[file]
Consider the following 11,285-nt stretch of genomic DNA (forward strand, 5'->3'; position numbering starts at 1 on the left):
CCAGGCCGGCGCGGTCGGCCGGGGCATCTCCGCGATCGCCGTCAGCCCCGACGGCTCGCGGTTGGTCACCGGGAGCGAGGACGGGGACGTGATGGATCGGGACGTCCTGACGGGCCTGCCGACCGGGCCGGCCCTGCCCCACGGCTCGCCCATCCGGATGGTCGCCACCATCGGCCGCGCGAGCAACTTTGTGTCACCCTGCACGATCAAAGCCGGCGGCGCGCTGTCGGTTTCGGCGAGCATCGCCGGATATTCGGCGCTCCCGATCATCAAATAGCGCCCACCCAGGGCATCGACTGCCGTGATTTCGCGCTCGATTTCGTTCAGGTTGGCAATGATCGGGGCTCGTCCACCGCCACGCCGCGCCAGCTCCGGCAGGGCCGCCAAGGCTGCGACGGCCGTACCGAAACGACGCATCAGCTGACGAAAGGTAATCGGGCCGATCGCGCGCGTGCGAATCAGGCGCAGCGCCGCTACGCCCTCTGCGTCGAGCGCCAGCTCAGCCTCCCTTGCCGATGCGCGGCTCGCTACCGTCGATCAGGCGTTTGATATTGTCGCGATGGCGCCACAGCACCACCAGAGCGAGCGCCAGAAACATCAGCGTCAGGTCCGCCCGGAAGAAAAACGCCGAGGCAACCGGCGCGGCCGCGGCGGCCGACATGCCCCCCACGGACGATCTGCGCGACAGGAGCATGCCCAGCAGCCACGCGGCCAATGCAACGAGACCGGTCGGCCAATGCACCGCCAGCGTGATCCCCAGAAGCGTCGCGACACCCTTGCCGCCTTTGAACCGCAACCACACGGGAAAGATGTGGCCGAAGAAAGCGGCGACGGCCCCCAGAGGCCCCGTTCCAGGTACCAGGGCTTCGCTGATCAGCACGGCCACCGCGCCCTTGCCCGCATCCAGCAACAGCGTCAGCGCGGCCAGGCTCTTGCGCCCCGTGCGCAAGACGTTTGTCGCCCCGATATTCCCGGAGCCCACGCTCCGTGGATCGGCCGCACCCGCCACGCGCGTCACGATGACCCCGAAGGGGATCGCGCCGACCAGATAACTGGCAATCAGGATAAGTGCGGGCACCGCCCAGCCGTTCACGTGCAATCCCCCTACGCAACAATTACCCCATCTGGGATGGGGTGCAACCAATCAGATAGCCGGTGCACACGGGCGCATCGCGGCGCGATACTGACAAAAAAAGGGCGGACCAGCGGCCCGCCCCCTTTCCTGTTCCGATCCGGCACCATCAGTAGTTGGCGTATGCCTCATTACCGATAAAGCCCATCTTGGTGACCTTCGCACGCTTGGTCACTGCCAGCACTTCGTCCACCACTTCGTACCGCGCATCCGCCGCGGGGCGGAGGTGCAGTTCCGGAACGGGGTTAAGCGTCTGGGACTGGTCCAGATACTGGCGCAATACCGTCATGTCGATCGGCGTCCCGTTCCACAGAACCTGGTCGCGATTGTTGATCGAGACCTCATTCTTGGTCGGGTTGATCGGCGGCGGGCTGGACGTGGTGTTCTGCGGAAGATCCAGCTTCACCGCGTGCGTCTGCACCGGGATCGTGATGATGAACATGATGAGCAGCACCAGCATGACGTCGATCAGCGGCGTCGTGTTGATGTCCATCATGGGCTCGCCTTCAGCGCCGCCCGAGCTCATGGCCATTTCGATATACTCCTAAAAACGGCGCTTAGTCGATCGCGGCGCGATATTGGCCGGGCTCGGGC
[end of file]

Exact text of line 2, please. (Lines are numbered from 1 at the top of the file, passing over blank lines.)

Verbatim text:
CCAGGCCGGCGCGGTCGGCCGGGGCATCTCCGCGATCGCCGTCAGCCCCGACGGCTCGCGGTTGGTCACCGGGAGCGAGGACGGGGACGTGATGGATCGGGACGTCCTGACGGGCCTGCCGACCGGGCCGGCCCTGCCCCACGGCTCGCCCATCCGGATGGTCGCCACCATCGGCCGCGCGAGCAACTTTGTGTCACCCTGCACGATCAAAGCCGGCGGCGCGCTGTCGGTTTCGGCGAGCATCGCCGGATATTCGGCGCTCCCGATCATCAAATAGCGCCCACCCAGGGCATCGACTGCCGTGATTTCGCGCTCGATTTCGTTCAGGTTGGCAATGATCGGGGCTCGTCCACCGCCACGCCGCGCCAGCTCCGGCAGGGCCGCCAAGGCTGCGACGGCCGTACCGAAACGACGCATCAGCTGACGAAAGGTAATCGGGCCGATCGCGCGCGTGCGAATCAGGCGCAGCGCCGCTACGCCCTCTGCGTCGAGCGCCAGCTCAGCCTCCCTTGCCGATGCGCGGCTCGCTACCGTCGATCAGGCGTTTGATATTGTCGCGATGGCGCCACAGCACCACCAGAGCGAGCGCCAGAAACATCAGCGTCAGGTCCGCCCGGAAGAAAAACGCCGAGGCAACCGGCGCGGCCGCGGCGGCCGACATGCCCCCCACGGACGATCTGCGCGACAGGAGCATGCCCAGCAGCCACGCGGCCAATGCAACGAGACCGGTCGGCCAATGCACCGCCAGCGTGATCCCCAGAAGCGTCGCGACACCCTTGCCGCCTTTGAACCGCAACCACACGGGAAAGATGTGGCCGAAGAAAGCGGCGACGGCCCCCAGAGGCCCCGTTCCAGGTACCAGGGCTTCGCTGATCAGCACGGCCACCGCGCCCTTGCCCGCATCCAGCAACAGCGTCAGCGCGGCCAGGCTCTTGCGCCCCGTGCGCAAGACGTTTGTCGCCCCGATATTCCCGGAGCCCACGCTCCGTGGATCGGCCGCACCCGCCACGCGCGTCACGATGACCCCGAAGGGGATCGCGCCGACCAGATAACTGGCAATCAGGATAAGTGCGGGCACCGCCCAGCCGTTCACGTGCAATCCCCCTACGCAACAATTACCCCATCTGGGATGGGGTGCAACCAATCAGATAGCCGGTGCACACGGGCGCATCGCGGCGCGATACTGACAAAAAAAGGGCGGACCAGCGGCCCGCCCCCTTTCCTGTTCCGATCCGGCACCATCAGTAGTTGGCGTATGCCTCATTACCGATAAAGCCCATCTTGGTGACCTTCGCACGCTTGGTCACTGCCAGCACTTCGTCCACCACTTCGTACCGCGCATCCGCCGCGGGGCGGAGGTGCAGTTCCGGAACGGGGTTAAGCGTCTGGGACTGGTCCAGATACTGGCGCAATACCGTCATGTCGATCGGCGTCCCGTTCCACAGAACCTGGTCGCGATTGTTGATCGAGACCTCATTCTTGGTCGGGTTGATCGGCGGCGGGCTGGACGTGGTGTTCTGCGGAAGATCCAGCTTCACCGCGTGCGTCTGCACCGGGATCGTGATGATGAACATGATGAGCAGCACCAGCATGACGTCGATCAGCGGCGTCGTGTTGATGTCCATCATGGGCTCGCCTTCAGCGCCGCCCGAGCTCATGGCCATTTCGATATACTCCTAAAAACGGCGCTTAGTCGATCGCGGCGCGATATTGGCCGGGCTCGGGC